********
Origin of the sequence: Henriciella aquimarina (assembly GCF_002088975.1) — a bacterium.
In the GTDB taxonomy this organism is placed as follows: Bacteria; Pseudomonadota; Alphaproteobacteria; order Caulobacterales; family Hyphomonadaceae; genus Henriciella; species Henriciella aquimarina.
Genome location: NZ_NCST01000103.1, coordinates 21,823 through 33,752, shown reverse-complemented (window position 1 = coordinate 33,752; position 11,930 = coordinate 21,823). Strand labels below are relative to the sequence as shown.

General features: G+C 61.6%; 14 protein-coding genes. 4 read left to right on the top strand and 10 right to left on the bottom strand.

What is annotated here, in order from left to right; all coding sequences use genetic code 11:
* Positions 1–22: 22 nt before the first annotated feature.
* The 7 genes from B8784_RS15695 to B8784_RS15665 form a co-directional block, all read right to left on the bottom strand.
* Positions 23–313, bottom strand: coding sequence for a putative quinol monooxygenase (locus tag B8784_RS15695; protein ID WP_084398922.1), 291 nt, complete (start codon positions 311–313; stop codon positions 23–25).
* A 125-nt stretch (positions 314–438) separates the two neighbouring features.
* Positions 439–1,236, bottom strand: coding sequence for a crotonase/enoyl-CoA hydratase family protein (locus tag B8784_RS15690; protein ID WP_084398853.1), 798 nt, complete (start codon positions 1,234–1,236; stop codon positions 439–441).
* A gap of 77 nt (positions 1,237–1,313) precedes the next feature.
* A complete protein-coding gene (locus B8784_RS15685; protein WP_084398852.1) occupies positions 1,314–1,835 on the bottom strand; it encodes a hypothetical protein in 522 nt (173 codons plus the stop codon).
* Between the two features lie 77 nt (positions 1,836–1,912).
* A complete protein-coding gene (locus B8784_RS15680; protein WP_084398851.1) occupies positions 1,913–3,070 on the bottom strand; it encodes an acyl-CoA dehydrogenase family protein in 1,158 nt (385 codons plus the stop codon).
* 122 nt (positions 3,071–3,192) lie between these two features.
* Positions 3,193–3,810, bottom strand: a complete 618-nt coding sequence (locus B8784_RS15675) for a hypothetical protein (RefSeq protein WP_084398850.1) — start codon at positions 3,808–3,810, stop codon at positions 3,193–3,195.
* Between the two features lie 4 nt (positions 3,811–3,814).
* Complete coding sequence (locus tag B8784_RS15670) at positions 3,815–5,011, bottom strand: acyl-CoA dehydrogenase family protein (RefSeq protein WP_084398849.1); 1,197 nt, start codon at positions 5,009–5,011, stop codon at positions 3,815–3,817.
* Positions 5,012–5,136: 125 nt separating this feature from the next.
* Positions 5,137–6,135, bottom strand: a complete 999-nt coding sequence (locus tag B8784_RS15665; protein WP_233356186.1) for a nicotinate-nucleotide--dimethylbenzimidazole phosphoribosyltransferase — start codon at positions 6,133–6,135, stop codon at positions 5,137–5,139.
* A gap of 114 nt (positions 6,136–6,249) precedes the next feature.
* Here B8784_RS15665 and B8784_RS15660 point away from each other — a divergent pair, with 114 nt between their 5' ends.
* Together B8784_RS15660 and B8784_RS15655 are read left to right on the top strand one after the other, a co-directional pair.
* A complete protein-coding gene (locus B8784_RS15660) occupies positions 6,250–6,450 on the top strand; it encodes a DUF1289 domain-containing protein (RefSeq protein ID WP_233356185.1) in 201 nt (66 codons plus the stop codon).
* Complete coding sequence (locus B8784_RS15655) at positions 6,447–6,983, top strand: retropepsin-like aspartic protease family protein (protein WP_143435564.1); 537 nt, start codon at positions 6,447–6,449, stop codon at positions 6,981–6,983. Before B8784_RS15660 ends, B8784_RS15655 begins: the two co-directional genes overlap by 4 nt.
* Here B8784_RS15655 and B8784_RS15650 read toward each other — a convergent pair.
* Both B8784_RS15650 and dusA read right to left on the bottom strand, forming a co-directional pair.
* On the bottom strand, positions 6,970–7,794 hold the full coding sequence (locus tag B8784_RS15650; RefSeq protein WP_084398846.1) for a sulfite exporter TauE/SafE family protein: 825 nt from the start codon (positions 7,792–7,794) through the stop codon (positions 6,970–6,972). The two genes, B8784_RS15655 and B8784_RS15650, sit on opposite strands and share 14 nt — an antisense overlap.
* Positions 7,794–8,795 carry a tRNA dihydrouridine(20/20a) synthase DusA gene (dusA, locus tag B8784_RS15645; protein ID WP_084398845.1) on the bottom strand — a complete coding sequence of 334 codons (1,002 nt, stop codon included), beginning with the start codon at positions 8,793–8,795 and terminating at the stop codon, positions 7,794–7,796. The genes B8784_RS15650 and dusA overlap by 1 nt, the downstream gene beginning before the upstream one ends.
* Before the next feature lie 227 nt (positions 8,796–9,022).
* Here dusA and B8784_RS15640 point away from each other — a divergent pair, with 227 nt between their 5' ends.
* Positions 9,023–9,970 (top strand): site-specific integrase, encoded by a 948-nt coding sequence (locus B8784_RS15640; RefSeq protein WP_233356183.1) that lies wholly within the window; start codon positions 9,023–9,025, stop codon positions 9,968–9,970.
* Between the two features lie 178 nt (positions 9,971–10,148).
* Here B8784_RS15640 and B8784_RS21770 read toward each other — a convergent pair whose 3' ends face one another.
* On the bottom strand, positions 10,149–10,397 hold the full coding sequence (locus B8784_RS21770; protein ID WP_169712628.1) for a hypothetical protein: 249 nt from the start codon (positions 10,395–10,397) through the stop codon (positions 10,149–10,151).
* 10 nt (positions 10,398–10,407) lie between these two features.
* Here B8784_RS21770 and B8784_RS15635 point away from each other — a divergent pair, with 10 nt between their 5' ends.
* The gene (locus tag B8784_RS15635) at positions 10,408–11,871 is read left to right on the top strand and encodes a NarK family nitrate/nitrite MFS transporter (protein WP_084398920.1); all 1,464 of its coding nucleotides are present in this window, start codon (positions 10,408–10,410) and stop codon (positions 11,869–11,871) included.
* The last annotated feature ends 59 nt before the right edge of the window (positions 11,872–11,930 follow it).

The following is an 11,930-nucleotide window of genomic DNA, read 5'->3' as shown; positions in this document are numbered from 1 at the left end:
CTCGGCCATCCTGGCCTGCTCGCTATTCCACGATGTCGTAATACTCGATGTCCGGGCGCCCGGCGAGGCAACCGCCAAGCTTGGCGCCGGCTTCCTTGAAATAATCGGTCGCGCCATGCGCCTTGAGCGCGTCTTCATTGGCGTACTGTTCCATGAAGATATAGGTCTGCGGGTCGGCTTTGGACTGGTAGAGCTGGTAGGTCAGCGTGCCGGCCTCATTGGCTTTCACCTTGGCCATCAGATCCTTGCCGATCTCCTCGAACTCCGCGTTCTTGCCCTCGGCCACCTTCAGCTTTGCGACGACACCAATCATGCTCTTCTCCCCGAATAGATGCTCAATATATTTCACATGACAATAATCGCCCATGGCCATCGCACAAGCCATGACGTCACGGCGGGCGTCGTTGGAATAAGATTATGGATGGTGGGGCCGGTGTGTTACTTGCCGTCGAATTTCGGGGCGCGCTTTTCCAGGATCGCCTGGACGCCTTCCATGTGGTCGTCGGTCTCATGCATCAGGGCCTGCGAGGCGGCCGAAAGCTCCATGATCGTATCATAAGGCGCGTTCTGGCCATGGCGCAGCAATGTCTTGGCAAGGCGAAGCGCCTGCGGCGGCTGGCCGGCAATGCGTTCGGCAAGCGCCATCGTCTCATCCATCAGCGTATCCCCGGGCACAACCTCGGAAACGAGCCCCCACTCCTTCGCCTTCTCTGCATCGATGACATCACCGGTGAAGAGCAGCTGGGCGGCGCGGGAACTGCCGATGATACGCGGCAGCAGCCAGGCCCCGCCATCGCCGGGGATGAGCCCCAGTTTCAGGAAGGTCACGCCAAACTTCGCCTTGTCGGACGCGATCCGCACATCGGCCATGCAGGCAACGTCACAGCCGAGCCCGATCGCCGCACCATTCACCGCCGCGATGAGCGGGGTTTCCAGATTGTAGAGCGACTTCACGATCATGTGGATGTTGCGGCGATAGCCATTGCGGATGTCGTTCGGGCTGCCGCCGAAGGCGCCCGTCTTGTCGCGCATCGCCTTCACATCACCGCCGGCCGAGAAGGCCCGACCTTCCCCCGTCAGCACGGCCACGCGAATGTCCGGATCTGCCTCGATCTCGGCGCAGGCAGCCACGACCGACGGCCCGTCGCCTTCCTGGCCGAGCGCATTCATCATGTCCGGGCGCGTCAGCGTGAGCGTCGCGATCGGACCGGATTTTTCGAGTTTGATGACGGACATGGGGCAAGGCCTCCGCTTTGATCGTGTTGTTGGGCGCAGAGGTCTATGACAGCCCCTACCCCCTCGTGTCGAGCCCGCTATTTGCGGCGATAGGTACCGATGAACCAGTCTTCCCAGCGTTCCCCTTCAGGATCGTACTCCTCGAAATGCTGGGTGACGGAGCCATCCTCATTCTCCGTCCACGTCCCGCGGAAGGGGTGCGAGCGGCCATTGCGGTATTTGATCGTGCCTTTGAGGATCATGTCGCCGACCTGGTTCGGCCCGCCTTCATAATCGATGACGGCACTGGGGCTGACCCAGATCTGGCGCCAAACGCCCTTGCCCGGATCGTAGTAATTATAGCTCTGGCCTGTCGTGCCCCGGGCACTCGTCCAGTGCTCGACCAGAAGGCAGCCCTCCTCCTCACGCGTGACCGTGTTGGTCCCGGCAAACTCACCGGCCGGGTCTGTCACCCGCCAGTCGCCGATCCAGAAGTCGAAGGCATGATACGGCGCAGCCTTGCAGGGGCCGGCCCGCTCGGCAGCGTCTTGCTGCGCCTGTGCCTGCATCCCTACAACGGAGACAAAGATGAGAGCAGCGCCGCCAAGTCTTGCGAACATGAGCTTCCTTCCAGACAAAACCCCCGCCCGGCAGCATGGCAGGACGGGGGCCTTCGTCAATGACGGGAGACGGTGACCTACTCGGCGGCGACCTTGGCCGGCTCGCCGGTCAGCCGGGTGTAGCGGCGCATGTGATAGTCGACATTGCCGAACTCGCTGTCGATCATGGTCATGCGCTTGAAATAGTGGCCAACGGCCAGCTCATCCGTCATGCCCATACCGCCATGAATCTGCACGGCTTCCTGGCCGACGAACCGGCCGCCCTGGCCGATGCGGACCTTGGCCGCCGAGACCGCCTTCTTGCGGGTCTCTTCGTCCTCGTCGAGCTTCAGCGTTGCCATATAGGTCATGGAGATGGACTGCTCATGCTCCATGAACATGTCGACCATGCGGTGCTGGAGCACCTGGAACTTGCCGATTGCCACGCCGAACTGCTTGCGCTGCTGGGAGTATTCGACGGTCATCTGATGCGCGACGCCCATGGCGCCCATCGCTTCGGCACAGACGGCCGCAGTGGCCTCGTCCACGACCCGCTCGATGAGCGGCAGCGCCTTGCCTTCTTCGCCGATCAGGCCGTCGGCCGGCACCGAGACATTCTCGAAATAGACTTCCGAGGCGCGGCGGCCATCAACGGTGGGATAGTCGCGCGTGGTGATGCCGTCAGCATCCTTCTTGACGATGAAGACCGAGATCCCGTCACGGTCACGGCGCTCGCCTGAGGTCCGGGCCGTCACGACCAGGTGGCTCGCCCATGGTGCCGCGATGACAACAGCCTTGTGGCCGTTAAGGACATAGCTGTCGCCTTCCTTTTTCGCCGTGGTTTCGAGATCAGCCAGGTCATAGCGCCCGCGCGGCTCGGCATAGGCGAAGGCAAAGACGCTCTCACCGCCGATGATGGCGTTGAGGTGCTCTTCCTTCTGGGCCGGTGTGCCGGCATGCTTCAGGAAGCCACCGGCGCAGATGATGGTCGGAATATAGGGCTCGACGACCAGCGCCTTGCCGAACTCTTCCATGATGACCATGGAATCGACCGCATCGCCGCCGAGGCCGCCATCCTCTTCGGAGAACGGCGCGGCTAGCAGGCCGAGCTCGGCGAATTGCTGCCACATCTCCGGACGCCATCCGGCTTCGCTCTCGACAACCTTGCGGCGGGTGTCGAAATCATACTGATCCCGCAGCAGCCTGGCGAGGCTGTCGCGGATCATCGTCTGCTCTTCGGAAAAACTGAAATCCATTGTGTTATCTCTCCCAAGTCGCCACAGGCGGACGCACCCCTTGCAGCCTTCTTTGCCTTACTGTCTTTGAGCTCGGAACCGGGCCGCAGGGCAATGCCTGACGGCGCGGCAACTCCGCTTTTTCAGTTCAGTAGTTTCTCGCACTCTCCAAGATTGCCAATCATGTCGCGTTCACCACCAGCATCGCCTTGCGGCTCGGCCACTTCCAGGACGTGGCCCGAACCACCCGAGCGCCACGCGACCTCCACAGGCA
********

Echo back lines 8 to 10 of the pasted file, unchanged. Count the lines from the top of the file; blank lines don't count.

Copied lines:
* Positions 23–313, bottom strand: coding sequence for a putative quinol monooxygenase (locus tag B8784_RS15695; protein ID WP_084398922.1), 291 nt, complete (start codon positions 311–313; stop codon positions 23–25).
* A 125-nt stretch (positions 314–438) separates the two neighbouring features.
* Positions 439–1,236, bottom strand: coding sequence for a crotonase/enoyl-CoA hydratase family protein (locus tag B8784_RS15690; protein ID WP_084398853.1), 798 nt, complete (start codon positions 1,234–1,236; stop codon positions 439–441).